When the Libraries began investigating the possibility of having the University Writing Center (UWC) become the first campus partner to inhabit the new Learning Commons at the Perry-Castañeda Library, there were high hopes that the marriage would reap significant benefits for library users, patrons of the writing center and the larger campus community. One of the primary goals of the effort was to co-locate complementary services and resources in a central location in order to facilitate greater success in referrals from the Libraries to UWC, and vice versa.
So how has the partnership worked so far? We sat down with UWC program coordinator Alice Batt to get her perspective on the first half-year of life at PCL.
What does the landscape look like for UWC six months into life at PCL? Have you settled in?
Alice Batt: Definitely. Right now there are 13 consultations happening outside my door—lots of energetic conversations! And our presentations team is making good use of the Learning Labs. About 10% of our writing presentations last semester were delivered in those labs. It’s great when that happens because, after the presentation, students can come right down to the UWC and make an appointment.
Any takeaways from what you’ve seen so far?
AB: One of the things that strikes me most is what it’s like to be central again, and to be in a library. Collaboration with our library partners is easier, we’re much more convenient for students, joint workshops are easier to plan and put on, and we’ve been able to experiment with programs like Long Night Against Procrastination. We’re seeing more students, and we’re more confident that, when we refer them to a librarian, they’ll actually go.
What’s the most unexpected outcome?
AB: It took us a while to get used to seeing people on the consulting floor when we arrive in the morning—some of them have been here all night! Now we just tap them gently and send them on their way to class, breakfast, or home.
How has the integration with relevant Libraries staff and services worked?
AB: Overall, it’s going beautifully. Trish (UWC Director Patricia Roberts-Miller) and I are part of the Learning Commons Steering Committee, which meets once a month to iron out wrinkles and make sure we’re all pursuing the same goals. Lately we’ve been talking about cross training: we had a well-attended workshop for our consultants conducted by two librarians that gave consultants some of the basics about the services, when to refer students to them, what sorts of resources are available. Since our consultants are students, it was helpful to them in both capacities–as students doing research, and as consultants working with students on researched writing.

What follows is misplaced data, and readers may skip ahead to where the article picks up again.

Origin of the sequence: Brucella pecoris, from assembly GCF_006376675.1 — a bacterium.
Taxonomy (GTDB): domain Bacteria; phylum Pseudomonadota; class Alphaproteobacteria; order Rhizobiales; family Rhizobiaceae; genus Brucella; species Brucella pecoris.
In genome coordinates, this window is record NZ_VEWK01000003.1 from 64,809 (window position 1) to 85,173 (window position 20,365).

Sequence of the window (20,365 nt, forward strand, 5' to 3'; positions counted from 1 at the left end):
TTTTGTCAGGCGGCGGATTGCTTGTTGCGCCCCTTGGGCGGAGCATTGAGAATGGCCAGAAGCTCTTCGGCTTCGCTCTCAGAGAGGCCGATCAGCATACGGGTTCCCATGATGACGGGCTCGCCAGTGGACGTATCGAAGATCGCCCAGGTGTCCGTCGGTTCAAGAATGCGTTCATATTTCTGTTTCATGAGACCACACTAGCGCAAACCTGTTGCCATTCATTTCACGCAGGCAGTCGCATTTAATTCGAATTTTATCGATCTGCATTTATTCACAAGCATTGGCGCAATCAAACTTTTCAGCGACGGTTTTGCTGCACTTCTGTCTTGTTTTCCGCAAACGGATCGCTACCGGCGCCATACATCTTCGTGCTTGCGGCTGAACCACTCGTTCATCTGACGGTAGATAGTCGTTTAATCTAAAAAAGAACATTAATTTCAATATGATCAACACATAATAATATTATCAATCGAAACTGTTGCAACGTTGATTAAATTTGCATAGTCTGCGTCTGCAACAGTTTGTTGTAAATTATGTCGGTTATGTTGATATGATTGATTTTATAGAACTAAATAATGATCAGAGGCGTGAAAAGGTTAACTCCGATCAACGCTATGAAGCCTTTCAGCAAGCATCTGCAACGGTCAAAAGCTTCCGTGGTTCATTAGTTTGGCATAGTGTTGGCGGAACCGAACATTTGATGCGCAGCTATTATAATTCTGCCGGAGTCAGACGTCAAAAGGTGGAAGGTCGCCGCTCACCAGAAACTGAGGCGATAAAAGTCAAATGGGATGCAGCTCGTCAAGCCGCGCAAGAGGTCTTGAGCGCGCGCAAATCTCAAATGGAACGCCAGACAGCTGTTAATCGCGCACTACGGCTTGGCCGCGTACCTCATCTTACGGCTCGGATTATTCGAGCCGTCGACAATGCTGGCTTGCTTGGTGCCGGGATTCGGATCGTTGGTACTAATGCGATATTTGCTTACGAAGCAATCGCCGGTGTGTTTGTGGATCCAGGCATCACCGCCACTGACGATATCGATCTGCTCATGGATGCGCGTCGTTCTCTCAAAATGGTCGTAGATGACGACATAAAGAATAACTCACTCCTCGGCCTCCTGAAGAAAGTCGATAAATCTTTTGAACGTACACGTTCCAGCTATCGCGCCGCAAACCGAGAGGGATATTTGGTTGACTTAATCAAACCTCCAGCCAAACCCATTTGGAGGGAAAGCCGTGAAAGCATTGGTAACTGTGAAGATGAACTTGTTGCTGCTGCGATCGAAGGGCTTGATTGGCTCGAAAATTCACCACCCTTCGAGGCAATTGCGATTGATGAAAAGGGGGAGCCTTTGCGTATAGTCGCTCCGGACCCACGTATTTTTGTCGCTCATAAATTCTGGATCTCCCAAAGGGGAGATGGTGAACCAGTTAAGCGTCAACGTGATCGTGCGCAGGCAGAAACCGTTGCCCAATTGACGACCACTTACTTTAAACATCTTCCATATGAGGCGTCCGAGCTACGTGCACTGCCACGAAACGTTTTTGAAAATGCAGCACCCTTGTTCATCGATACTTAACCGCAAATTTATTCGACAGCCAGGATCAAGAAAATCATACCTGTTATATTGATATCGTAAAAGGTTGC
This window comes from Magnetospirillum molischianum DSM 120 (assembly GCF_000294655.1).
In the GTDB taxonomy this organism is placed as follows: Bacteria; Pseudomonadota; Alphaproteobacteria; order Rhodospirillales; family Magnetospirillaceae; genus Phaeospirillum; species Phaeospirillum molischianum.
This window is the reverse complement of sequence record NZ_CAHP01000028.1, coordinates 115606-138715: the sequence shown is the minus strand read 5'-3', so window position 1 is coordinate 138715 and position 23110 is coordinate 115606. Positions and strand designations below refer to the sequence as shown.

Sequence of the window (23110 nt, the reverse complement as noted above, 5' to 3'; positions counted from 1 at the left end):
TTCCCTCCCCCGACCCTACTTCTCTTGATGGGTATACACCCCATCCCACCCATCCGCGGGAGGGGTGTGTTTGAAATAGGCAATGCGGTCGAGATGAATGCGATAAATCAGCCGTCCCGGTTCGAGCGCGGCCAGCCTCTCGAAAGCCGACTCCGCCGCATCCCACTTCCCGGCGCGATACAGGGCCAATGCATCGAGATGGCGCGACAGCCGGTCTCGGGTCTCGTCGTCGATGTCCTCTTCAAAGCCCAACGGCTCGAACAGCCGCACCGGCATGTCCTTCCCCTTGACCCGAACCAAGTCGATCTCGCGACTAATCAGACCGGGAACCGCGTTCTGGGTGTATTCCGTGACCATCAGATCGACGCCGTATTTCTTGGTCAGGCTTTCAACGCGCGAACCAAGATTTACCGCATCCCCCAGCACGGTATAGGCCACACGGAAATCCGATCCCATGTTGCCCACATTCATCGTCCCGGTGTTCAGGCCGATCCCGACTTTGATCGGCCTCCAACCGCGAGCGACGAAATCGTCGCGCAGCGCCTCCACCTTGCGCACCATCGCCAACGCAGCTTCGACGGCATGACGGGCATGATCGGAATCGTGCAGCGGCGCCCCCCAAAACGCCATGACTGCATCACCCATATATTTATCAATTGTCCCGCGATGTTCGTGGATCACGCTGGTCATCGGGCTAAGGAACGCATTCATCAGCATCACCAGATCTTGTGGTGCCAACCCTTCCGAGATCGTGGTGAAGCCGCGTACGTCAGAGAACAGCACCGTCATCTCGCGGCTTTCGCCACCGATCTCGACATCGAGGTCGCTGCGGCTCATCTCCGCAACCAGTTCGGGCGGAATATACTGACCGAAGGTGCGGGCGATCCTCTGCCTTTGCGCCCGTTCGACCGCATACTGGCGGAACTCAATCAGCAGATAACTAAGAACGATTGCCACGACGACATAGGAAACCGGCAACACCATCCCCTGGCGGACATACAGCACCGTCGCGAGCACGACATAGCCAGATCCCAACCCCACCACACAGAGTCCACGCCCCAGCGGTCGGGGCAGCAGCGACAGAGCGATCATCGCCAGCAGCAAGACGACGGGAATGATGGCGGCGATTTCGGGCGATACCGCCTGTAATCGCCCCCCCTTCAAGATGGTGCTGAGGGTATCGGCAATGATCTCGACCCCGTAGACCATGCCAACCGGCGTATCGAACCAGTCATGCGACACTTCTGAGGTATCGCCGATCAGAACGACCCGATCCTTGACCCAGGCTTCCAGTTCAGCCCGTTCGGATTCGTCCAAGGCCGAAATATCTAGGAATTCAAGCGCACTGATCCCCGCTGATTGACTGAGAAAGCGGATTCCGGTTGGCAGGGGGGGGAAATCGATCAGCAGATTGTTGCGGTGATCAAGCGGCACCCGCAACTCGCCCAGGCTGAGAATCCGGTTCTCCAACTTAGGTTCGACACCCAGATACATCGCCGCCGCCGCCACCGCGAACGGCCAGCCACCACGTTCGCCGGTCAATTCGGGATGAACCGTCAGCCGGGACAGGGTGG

Have you changed or adapted in some way you didn’t foresee?
AB: I haven’t checked the data to confirm this, but I get the sense we’re seeing a more diverse group of students coming to the UWC—more diverse ethnically, racially, linguistically, and also more diverse in their majors. We think it’s because this location is where students already are; they don’t have to make a special trip up to FAC.
What’s been the student response to the new space?
AB: Overwhelmingly positive. Everyone—our administrators, consulting staff, and the students we serve—loves working in a bright, cheery environment. And loads of students come here for private study after we close.
Are you considering any developments that you’d like people to know about?
AB: Our first semester working with grad students in College of Liberal Arts has been a big success. Grad students particularly like the 6-week writing groups; nothing improves productivity like being held responsible by a group! We’d like to expand our services to support graduate students throughout the university. Grad students who would like us to support their writing should tell their deans.
Any other thoughts?
AB: In the Learning Commons, we’re right in the path of students who need our services. We’ve always been a busy place, but now our numbers are up 4% from last year—and they’re rising!